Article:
“She put me on the wrong road early on,” said John Waters with a smile, “and I am better for it.”

Not surprisingly, perhaps, it was the publisher of the French edition, Hachette Livre, that most explicitly placed Peyton Place within the domains of transgression and dissidence, of insurgent desire and danger. Retitled Les Plaisirs de l’Enfer, or “The Pleasures of Hell,” the novel was linked not to the fiery home of Lucifer, as American readers might suspect, but rather to the secret archives of the French National Library. On these storied underground shelves, over 350 works of erotic art and writing ranging from the frantic pages confiscated from the Marquis de Sade to early pornographic photography sat cloaked in darkness and under lock and key. Almost every monastery and convent in France held such materials, guarded through the ages in their silent abbeys until claimed by the state. Then, in the 1830s, the National Library decided to isolate all works deemed “contrary to good morals” and tossed thousands of collections into the secret vaults of “Hell.” Few readers ever gained access, and over time, Hell became the stuff of fantasy and legend, “the very place for forbidden thoughts.” A place of mystery, L’Enfer conjured a world of “pseudonyms, wrong addresses and dates, illegal publishing, closed places, convents, boudoirs, jails, but also the world of libraries.” Les Plaisirs de l’Enfer conveyed what many American readers often felt but struggled to express: the promise of secrets unveiled, a drifting away from the known world toward the heart-pounding revelations and forbidden nooks and crannies whispered beneath Peyton Place. “I can’t explain it,” the photographer Robert Monroe confided; “it just seemed to haunt me for a long, long, time, like a shadow.”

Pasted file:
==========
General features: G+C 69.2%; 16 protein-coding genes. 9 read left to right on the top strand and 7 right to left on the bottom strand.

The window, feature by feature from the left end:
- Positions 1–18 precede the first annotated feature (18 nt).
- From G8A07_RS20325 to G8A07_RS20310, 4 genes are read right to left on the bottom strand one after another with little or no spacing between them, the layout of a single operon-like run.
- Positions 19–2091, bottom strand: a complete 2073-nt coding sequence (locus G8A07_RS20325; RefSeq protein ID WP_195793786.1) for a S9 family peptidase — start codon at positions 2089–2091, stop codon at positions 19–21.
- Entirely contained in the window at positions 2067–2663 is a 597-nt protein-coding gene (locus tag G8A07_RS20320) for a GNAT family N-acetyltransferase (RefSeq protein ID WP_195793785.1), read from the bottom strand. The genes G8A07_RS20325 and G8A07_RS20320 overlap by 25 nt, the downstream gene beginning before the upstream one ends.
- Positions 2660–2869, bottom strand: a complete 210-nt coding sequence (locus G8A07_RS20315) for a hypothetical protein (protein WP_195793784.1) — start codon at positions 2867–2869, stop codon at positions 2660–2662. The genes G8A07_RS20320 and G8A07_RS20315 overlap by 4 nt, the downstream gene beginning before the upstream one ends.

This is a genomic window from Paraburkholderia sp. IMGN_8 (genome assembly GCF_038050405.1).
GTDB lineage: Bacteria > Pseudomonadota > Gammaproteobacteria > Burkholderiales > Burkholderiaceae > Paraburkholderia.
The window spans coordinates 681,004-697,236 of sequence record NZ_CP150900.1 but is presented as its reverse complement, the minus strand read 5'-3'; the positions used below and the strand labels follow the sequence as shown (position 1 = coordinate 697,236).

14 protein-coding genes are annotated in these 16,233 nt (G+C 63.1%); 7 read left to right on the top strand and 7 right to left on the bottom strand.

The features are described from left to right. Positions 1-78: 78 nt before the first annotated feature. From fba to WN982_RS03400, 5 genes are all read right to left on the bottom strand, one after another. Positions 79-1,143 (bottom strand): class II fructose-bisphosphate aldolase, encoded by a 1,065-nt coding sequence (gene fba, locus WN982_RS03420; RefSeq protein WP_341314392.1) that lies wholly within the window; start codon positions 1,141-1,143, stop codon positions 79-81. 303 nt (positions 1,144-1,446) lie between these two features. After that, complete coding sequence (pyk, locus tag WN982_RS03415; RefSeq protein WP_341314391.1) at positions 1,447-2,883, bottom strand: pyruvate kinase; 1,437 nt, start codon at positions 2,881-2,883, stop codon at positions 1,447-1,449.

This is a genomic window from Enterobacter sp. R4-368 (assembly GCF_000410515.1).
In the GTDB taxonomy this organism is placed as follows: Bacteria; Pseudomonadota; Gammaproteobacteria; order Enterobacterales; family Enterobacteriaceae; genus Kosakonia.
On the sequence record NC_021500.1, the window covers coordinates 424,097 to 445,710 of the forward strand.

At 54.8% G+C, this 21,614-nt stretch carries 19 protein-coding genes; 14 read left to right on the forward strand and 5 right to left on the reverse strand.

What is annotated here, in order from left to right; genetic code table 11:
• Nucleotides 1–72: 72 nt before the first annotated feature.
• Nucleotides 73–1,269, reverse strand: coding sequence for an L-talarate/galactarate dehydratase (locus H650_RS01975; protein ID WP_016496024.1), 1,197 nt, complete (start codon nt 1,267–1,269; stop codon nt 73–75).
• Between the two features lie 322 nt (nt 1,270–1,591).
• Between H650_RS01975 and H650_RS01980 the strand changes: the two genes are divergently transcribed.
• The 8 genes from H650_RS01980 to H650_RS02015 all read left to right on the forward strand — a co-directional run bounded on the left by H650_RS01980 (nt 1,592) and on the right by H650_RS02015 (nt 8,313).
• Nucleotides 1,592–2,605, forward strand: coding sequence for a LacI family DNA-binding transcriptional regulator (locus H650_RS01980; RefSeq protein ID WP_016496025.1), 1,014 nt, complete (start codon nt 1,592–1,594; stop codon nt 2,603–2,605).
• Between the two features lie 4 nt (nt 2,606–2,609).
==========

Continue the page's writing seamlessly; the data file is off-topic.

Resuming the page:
In his famous 1956 study The Organization Man, the sociologist William H. Whyte argued that popular novels in the postwar period greatly distorted the realities of American life, often avoiding conflict and increasingly advising readers “to adjust to the system.” Even when domestic squabbles came into view, Whyte charged, their purpose was “merely (to) highlight how lovable and conflict-less is the status quo beneath.” Whyte’s point, often missed in more recent critiques of his work, was not only that the Organization Man was growing uncomfortably conformist but also that realism in popular culture was becoming increasingly fake, a new kind of American fairy tale, an unreal realism. From The Caine Mutiny to the “slick fiction in the Saturday Evening Post,” Whyte found a literature of solace and deception. These “tales are not presented as make-believe; by the use of detail, by the flagrant plainness of their characters, they proclaim themselves realistic slices of life … But it is all sheer romance nonetheless.” Even nonfiction, Whyte believed, was busy mythologizing the placidity of American life, and whether readers believed it or not, realism was becoming hard to find.